We Happy Few

Cpl Michael Croft (right) with Scott Hauslyak (left) after Operation Matador, May 2005.  Scott was wounded during the operation, when a suicide bomber struck his vehicle.

Recently I had a chat session with Michael Croft, who was a forward observer (FO) with 3/2’s Weapons Company, but was attached to the Fire Support Team in Kilo Company for most of the deployment.  He was involved in most of the major operations, and saw a lot of unpleasant stuff.  He mentioned that he thought the book should have more reflections of the extremely close bonds that the Marines forged with each other, and that is great feedback.  I can see that is something I can work on, to give more depth and meaning to the book.

When I asked Michael to describe those bonds, here’s what he shared.  I’m posting it here (with his permission), to hopefully generate some more thoughts from other 3/2 Marines…  Also, I have a specific question about the “We Happy Few” phrase (from the famous speech by Henry V in Shakespeare’s play).  Was it a common phrase in 3/2?  How did it start?

Anyway, here’s what Michael Croft says about the bonds of brotherhood:

When we would go through something like seeing those kids dead or the AAV hitting that mine and catching on fire and Marines burning to death, it would really shake us. I personally remember after seeing those kids dead, I stood up on the balcony of that house and just stared out in the distance for a while feeling empty inside. We didn’t have anybody but each other to lean on in those moments and the fight didn’t stop so that we could feel upset about what had happened so it was the brothers beside us that would pull us out of those moments of shock and remind us that they needed us to push through so we could do our jobs in order to make sure the next time we saw bodies on the floor it wasnt one of our own.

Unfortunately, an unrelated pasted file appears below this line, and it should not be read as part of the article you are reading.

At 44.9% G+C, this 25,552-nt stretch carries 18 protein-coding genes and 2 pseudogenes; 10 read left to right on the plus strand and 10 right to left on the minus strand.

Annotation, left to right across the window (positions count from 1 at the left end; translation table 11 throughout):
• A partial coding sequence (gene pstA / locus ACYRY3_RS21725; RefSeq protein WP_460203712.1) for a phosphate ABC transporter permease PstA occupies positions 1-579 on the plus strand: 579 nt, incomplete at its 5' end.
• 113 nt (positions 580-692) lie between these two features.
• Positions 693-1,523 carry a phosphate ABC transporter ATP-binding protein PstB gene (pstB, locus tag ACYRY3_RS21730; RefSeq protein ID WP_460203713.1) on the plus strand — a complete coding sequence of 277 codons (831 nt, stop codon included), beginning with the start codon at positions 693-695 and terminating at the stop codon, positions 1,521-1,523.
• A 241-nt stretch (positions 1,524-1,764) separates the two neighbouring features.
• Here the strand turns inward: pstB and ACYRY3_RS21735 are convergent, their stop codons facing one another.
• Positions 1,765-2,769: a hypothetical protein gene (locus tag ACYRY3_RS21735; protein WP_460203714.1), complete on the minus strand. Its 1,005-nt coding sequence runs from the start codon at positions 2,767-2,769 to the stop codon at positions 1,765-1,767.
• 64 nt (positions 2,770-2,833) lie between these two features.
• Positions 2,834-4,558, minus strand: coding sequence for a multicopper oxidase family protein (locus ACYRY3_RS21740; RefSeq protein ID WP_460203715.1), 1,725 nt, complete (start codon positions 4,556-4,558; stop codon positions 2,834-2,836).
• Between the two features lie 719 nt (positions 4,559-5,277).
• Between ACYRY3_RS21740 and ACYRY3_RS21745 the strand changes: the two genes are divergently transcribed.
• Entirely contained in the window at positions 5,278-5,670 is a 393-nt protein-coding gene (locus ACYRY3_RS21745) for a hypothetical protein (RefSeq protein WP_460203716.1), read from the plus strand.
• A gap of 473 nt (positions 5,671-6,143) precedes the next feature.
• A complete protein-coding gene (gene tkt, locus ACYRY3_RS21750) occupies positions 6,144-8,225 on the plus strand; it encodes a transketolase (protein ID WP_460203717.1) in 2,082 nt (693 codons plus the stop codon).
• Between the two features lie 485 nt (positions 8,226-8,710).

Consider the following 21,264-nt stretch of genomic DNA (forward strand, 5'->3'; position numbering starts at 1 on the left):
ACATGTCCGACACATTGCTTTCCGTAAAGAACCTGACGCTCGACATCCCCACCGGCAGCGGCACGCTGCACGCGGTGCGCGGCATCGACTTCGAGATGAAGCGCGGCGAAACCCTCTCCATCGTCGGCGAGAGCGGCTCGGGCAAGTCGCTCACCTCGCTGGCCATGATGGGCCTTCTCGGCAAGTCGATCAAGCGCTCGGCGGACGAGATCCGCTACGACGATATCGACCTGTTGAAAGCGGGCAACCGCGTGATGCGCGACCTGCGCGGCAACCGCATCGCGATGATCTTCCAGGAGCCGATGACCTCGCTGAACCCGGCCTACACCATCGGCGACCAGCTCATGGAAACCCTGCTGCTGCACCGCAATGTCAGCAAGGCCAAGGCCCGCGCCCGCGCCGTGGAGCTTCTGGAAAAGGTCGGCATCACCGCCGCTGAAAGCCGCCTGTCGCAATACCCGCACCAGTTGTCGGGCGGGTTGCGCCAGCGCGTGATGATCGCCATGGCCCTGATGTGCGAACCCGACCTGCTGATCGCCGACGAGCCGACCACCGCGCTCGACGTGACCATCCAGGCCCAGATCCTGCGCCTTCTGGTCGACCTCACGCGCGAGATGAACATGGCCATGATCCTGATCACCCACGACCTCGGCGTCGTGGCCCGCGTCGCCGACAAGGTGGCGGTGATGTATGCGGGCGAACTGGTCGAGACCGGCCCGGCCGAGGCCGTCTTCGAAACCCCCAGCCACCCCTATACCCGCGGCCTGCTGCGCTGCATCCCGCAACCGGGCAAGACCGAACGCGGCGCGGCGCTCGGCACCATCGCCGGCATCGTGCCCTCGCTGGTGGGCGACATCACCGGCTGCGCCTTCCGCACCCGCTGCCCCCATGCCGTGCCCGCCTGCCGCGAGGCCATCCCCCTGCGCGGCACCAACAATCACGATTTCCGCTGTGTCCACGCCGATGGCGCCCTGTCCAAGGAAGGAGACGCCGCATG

I remember after a major tragedy would happen, 1st Sgt. Gregory would always notice who was feeling it the most and would make it a point to make sure they were OK. Knowing that in the midst of battle and seeing the horrifying stuff we would see, that the guys beside us had our back and were not judging us even if we had tears running down our face created a type of bond I have yet to achieve with anybody else since, and those bonds are still just as strong today.  Even though physical distance may separate us now, I would still jump on a grenade for any of my brothers from back then.

I remember a quote that went around a lot during that deployment was “We few, we happy few”, and it was perfect for the type of brotherhood that is created from the type of battles we fought in.  It’s how you get a young kid to be the first to go into a house where he knows insurgents are waiting for him.  That bond makes him want to sacrifice himself so that the other men behind him live.  –Michael Croft, chat session with author

I’d love to hear more thoughts about this from other Marines.  Please contact me if you have something to add.


Update (20jun18):  I did get a response about the Shakespeare quote,
“Comment: “We few, we happy few.” A quote that would stick with me for a very long time. A brotherhood that will never be broken. We are indestructible. And yet so vulnerable… We were fighting ghosts. And sometimes that still haunts me.”

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